WPX Energy (NYSE:WPX) plans to focus on the development of the Bakken formation in 2012 and will use this play as one of its core areas to help grow the company. (To know more about oil and gas, read Oil And Gas Industry Primer.)
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WPX Energy is the former exploration and production segment of Williams (NYSE:WMB), which announced a restructuring in 2010 that involved splitting up into separate upstream and downstream public companies. The separation was completed at the end of 2011, with shareholders of Williams receiving one share of WPX Energy for every share owned.
WPX Energy established a position in the Bakken through an acquisition in November 2010, purchasing approximately 86,000 net acres for $925 million. The acreage is located on the Fort Berthold Indian Reservation in the Williston Basin. The company picked up existing oil production of 3,300 barrels per day from 24 existing wells, as well as extensive undeveloped acreage.
WPX Energy has been aggressive since the acquisition closed and completed 22 wells over the last year, increasing production to 6,400 barrels of oil equivalent (BOE) per day by October 2011.
After WPX Energy announced the Bakken purchase in late 2010, the company established a production target of 20,000 BOE per day from this play by the end of 2012. WPX Energy is currently operating five rigs in the Bakken and plans to add an additional rig in mid-2012.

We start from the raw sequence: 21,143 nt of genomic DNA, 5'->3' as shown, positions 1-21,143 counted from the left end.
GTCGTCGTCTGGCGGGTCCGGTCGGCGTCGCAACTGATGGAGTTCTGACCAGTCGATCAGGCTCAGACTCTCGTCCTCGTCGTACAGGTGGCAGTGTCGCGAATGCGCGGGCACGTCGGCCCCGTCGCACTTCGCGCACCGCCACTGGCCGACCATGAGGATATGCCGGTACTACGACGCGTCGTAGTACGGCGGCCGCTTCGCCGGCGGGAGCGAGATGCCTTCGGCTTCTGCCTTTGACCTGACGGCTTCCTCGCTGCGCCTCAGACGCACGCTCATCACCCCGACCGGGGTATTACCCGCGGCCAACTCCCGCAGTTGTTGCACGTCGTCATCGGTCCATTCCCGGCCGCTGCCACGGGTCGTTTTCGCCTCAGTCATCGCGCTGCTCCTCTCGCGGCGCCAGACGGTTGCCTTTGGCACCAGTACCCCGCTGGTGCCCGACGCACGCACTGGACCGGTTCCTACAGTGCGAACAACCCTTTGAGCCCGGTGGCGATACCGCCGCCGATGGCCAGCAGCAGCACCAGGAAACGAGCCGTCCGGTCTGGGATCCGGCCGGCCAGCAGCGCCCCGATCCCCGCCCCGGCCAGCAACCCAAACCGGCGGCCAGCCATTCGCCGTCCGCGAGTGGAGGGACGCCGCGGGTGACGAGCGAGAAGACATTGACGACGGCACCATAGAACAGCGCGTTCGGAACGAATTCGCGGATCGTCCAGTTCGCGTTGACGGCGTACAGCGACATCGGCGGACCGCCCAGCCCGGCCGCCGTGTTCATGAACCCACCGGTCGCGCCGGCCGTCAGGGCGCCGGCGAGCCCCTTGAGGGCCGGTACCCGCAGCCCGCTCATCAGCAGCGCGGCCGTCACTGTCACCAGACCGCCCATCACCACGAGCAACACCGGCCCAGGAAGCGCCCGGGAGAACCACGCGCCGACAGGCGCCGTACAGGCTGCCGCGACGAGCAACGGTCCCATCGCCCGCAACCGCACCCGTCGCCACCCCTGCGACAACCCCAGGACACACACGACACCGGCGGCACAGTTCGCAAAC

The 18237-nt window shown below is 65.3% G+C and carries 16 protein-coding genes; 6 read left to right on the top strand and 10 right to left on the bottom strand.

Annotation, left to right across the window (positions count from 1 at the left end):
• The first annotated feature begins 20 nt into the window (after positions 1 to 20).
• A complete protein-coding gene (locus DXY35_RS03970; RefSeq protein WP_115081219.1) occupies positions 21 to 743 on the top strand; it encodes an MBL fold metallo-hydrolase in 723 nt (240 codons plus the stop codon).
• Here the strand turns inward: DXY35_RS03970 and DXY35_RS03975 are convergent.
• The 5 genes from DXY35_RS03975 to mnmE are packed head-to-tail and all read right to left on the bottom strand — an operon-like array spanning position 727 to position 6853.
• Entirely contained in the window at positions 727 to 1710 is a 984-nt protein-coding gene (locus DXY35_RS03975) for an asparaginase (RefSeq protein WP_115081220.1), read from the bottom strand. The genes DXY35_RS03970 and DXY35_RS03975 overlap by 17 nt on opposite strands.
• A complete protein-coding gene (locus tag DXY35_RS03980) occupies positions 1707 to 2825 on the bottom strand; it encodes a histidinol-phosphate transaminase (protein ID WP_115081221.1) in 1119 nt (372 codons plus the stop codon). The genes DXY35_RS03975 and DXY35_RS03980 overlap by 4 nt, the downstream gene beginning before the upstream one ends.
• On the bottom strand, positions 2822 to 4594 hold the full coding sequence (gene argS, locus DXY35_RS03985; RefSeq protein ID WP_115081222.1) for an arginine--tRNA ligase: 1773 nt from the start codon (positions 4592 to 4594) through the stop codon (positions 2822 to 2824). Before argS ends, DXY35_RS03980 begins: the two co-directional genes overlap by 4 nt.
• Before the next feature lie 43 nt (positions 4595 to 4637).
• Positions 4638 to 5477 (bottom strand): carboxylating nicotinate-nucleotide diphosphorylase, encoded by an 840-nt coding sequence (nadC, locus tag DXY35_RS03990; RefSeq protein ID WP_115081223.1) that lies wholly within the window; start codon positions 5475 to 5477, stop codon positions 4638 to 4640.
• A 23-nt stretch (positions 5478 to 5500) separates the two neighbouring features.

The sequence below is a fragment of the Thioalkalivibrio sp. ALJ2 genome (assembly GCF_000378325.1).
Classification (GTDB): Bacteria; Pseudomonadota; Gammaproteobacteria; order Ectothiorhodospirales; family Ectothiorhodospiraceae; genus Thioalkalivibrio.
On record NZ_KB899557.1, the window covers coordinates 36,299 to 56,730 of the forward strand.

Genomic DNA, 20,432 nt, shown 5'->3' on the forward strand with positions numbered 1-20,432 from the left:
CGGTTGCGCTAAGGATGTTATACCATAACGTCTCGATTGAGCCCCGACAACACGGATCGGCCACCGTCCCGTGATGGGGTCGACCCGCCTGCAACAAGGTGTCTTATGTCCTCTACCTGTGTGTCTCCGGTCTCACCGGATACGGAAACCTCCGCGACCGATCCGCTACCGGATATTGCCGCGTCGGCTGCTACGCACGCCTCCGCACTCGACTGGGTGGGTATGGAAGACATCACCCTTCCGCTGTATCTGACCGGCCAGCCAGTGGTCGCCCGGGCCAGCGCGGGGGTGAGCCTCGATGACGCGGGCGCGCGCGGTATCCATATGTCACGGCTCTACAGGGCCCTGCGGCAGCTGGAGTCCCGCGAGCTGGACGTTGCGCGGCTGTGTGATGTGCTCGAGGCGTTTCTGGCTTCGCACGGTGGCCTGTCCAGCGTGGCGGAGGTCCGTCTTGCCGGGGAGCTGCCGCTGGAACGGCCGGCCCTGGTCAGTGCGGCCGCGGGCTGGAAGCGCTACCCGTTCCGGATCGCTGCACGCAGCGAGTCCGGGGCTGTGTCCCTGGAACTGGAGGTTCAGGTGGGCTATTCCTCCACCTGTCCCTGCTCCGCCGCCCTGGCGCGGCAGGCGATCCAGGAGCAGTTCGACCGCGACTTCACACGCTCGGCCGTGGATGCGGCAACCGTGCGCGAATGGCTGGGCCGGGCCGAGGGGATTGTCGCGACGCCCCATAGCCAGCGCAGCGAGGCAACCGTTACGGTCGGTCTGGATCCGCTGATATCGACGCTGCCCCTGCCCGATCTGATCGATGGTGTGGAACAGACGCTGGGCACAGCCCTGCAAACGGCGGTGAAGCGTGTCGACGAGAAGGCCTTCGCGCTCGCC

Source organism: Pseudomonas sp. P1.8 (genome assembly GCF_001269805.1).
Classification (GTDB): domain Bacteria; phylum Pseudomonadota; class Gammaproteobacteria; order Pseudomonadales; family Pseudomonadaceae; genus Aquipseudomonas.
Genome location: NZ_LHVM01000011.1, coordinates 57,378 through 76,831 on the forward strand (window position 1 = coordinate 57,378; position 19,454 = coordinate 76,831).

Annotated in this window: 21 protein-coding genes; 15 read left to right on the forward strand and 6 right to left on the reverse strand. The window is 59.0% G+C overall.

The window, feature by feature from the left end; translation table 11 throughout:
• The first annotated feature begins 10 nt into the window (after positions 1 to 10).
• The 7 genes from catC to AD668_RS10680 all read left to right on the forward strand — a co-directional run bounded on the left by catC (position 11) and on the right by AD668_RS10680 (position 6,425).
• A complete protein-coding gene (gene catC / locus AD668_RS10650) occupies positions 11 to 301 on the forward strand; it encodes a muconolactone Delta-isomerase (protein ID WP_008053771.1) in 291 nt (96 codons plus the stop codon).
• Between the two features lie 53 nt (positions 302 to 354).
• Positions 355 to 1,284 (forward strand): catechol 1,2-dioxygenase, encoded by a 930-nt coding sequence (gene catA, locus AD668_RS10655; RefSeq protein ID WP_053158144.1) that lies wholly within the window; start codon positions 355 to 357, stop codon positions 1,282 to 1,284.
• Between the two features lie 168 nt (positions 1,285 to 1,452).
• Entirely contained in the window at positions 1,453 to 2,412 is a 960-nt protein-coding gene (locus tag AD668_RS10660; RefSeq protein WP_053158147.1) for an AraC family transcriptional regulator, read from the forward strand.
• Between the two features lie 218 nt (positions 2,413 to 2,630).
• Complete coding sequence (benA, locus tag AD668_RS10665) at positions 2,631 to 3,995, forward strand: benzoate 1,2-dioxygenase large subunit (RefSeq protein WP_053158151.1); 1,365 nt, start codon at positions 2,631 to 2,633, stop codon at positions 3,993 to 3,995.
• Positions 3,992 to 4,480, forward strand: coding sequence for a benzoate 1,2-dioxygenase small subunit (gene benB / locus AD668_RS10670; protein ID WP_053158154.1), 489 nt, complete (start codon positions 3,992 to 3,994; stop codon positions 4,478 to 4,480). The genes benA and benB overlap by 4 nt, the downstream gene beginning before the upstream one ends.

WPX Energy estimates that Bakken wells will generate an after-tax return of 57%. This return incorporates a cost of $9.5 million to drill and complete a well, an estimated ultimate recovery of 700,000 BOE per well and an assumed oil price of $95 per barrel.
Other operators active in the Bakken with acreage on the Fort Berthold Indian Reservation include Enerplus (NYSE:ERF), which has 74,000 net acres here. The company estimates that it can increase production from here to a range between 20,000 and 25,000 BOE per day by 2014.
Credo Petroleum (Nasdaq:CRED) also has acreage exposed to the Bakken and plans an aggressive ramp up in development here in fiscal 2012. The company has budgeted to participate in 20 operated wells and will spend most of its drilling budget in this area.
One issue that investors should monitor is the difficult environment present in the Williston Basin during certain months of the year. In the second quarter of 2011, many operators active in the Bakken reported delays in development due to a severe winter and flooding.
SM Energy (NYSE:SM) had to shut in wells during the quarter and reported shut-in production of 1,500 BOE per day at the peak. Hess (NYSE:HES) was also impacted by this issue and reported completion delays during the quarter.
The Bottom Line
WPX Energy made a large acquisition of undeveloped acreage with Bakken exposure and aggressively worked these properties in 2011. The company plans to increase activity here in 2012 and will make the oil play in the Williston Basin one of its core areas going forward. (For additional reading, check out A Guide To Investing In Oil Markets.)
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At the time of writing, Eric Fox did not own shares in any of the companies mentioned in this article.